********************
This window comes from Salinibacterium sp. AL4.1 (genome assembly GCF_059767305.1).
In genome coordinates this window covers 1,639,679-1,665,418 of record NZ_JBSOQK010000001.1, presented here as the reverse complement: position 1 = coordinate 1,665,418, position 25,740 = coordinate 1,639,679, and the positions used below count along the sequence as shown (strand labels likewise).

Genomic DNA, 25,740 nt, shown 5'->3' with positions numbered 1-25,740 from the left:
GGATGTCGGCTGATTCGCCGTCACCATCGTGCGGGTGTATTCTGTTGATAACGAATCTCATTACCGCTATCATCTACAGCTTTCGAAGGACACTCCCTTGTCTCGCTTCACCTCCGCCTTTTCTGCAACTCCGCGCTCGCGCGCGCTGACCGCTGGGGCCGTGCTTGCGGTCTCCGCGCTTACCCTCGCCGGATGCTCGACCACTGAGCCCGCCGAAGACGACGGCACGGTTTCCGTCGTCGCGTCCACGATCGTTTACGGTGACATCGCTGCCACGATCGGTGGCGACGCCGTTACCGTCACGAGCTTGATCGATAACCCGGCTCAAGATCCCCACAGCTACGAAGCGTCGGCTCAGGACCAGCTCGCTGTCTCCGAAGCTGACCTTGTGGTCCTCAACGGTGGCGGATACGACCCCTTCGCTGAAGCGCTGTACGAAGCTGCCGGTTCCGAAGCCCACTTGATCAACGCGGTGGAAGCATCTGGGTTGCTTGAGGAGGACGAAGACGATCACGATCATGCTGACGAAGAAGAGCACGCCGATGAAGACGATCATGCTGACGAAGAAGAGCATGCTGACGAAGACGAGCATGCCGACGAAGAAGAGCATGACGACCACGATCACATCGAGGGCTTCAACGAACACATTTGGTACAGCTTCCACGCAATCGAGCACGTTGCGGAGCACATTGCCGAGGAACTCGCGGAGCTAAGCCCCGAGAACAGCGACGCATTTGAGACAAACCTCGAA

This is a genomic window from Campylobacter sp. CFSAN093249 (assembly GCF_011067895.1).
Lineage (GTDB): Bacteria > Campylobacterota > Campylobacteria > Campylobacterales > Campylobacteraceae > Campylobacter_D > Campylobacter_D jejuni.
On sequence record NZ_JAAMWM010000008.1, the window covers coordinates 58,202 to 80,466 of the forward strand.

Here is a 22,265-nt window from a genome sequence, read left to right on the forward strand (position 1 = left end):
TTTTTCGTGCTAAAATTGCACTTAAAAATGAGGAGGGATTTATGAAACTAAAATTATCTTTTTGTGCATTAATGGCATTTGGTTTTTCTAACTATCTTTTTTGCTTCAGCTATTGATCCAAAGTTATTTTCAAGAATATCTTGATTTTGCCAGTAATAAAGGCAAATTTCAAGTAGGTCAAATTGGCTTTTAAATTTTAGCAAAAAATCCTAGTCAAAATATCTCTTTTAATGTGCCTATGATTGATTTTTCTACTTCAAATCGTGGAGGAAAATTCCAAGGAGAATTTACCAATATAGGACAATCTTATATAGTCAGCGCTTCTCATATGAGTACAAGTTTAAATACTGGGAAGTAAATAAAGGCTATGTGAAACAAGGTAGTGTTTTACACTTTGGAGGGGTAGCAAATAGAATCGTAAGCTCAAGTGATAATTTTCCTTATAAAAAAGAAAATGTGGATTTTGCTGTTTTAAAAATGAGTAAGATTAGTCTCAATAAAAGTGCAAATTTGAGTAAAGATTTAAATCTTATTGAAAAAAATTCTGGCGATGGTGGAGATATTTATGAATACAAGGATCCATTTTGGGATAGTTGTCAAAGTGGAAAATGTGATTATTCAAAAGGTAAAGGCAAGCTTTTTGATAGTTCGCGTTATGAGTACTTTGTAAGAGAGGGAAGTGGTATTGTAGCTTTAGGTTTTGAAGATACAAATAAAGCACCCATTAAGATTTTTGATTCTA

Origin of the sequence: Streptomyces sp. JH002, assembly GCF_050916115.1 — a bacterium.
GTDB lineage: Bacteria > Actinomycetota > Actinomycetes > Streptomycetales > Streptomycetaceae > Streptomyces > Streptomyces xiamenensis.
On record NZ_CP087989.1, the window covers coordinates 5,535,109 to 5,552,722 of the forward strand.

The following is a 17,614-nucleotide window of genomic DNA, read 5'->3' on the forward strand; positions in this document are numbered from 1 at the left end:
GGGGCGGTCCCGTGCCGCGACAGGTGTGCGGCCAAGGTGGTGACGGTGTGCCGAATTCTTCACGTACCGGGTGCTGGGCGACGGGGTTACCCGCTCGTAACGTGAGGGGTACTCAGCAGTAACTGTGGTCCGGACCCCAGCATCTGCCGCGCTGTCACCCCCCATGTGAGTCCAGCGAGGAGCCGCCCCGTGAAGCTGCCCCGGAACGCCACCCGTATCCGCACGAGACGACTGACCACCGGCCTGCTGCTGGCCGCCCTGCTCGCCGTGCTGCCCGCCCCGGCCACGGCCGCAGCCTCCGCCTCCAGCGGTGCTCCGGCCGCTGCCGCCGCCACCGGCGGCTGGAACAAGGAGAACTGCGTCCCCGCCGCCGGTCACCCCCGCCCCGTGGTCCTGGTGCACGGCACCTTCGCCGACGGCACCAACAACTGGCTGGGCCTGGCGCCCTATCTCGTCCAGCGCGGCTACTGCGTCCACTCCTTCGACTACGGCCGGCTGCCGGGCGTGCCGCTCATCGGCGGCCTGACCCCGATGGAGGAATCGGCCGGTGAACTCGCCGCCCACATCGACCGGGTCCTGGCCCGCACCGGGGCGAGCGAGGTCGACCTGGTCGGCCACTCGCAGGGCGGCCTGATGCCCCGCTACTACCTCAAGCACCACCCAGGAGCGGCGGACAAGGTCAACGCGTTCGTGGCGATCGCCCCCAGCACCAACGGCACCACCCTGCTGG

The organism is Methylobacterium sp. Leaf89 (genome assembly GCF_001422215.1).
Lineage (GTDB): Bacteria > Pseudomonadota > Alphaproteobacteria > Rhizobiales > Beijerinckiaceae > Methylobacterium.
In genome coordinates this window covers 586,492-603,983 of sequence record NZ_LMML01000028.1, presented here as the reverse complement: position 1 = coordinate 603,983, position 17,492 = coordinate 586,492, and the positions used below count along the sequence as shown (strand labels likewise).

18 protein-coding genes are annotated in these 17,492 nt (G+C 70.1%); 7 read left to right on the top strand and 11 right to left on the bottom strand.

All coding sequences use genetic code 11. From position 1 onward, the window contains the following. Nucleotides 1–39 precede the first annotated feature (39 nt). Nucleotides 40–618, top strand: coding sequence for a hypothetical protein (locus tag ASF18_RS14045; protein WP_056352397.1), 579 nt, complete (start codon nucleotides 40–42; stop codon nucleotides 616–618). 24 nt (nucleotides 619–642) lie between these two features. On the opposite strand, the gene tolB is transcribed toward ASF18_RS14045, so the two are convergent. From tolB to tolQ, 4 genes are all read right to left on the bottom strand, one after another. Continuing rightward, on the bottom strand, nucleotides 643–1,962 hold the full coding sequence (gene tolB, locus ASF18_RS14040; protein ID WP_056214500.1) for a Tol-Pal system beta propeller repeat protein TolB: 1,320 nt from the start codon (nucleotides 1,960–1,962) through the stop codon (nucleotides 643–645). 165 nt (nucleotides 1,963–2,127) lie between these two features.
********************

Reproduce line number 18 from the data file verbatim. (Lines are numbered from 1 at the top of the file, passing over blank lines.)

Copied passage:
18 protein-coding genes are annotated in these 17,492 nt (G+C 70.1%); 7 read left to right on the top strand and 11 right to left on the bottom strand.